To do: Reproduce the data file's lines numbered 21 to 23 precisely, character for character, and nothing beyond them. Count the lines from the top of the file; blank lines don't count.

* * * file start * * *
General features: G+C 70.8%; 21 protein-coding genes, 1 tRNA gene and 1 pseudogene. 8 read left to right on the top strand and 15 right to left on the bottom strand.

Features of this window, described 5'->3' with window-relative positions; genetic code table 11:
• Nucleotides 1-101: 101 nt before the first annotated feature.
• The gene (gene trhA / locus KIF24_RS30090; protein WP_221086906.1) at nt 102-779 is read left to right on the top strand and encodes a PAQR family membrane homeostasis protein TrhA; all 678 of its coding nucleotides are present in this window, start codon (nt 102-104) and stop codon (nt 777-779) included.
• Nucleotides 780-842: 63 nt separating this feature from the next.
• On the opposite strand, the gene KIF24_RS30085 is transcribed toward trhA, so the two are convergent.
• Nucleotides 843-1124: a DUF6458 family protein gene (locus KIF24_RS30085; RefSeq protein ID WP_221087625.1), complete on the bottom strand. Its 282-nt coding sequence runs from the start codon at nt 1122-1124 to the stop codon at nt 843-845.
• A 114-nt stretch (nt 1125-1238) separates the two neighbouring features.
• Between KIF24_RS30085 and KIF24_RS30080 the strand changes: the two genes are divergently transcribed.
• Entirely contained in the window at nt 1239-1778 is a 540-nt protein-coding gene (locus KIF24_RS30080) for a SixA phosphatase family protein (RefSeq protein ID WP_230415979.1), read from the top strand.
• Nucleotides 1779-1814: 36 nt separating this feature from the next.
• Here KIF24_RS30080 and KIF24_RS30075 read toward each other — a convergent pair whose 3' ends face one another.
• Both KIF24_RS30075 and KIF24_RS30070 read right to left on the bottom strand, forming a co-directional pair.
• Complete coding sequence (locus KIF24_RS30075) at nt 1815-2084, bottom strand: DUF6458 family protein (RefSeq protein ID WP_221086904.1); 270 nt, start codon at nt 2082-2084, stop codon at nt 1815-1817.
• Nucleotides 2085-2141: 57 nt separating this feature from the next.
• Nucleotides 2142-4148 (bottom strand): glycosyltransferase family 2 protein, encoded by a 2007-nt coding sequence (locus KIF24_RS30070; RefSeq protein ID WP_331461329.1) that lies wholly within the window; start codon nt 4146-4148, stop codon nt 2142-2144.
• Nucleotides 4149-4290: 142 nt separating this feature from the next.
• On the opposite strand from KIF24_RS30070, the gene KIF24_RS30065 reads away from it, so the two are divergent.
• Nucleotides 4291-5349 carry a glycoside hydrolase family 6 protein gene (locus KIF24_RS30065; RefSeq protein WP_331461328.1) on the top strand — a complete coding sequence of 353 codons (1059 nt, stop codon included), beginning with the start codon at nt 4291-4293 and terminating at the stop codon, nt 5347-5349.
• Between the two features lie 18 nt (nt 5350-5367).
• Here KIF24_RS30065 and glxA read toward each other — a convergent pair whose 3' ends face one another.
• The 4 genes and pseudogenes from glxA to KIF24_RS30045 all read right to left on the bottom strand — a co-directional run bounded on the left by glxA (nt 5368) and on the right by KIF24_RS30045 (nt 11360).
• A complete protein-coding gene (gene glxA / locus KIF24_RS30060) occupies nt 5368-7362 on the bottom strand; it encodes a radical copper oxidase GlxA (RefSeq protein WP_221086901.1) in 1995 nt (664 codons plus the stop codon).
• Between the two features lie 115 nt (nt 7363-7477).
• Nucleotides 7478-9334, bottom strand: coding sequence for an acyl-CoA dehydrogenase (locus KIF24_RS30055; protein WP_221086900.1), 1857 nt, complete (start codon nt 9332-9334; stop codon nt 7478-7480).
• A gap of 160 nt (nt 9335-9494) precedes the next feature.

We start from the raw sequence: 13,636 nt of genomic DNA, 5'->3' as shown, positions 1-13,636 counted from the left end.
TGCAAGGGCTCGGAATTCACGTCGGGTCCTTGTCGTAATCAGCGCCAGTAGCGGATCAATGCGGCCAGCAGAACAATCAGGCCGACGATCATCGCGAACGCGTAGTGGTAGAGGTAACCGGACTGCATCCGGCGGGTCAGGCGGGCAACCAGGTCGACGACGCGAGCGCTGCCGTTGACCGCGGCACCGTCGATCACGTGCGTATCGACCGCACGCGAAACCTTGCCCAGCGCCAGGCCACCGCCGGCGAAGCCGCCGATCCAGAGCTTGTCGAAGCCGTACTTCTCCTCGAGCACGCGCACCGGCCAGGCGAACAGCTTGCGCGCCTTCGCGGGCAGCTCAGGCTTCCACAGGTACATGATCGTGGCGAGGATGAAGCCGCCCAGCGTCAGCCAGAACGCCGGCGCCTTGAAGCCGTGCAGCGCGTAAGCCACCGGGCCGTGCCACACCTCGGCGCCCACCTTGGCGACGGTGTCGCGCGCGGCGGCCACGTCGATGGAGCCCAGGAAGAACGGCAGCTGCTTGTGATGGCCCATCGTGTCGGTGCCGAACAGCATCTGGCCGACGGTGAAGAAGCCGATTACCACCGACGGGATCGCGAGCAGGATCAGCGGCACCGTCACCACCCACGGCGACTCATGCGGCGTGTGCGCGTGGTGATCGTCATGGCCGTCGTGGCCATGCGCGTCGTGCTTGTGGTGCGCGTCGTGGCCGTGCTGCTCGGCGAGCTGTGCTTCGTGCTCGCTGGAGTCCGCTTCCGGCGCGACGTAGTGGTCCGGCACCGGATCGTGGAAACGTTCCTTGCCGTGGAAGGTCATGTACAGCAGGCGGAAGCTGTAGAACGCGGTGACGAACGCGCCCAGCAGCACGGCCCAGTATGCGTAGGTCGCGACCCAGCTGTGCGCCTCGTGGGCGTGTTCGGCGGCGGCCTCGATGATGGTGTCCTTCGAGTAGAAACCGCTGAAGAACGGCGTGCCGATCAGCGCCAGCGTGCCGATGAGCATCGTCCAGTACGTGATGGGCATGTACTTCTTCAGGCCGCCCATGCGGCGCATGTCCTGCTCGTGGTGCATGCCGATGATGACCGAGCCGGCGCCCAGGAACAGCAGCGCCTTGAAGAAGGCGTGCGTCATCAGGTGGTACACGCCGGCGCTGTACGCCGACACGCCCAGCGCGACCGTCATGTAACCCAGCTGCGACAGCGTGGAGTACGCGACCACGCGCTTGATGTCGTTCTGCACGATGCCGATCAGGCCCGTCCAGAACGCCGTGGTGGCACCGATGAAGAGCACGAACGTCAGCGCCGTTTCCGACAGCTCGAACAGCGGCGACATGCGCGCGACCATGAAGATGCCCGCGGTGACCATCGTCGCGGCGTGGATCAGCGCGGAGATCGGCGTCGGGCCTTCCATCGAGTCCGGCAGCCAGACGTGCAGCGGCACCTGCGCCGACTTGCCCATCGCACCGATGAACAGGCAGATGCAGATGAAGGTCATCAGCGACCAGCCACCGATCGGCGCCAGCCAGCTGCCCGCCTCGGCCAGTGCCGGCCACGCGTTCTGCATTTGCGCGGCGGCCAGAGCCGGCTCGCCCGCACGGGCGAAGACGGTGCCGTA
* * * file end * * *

• Here KIF24_RS30065 and glxA read toward each other — a convergent pair whose 3' ends face one another.
• The 4 genes and pseudogenes from glxA to KIF24_RS30045 all read right to left on the bottom strand — a co-directional run bounded on the left by glxA (nt 5368) and on the right by KIF24_RS30045 (nt 11360).
• A complete protein-coding gene (gene glxA / locus KIF24_RS30060) occupies nt 5368-7362 on the bottom strand; it encodes a radical copper oxidase GlxA (RefSeq protein WP_221086901.1) in 1995 nt (664 codons plus the stop codon).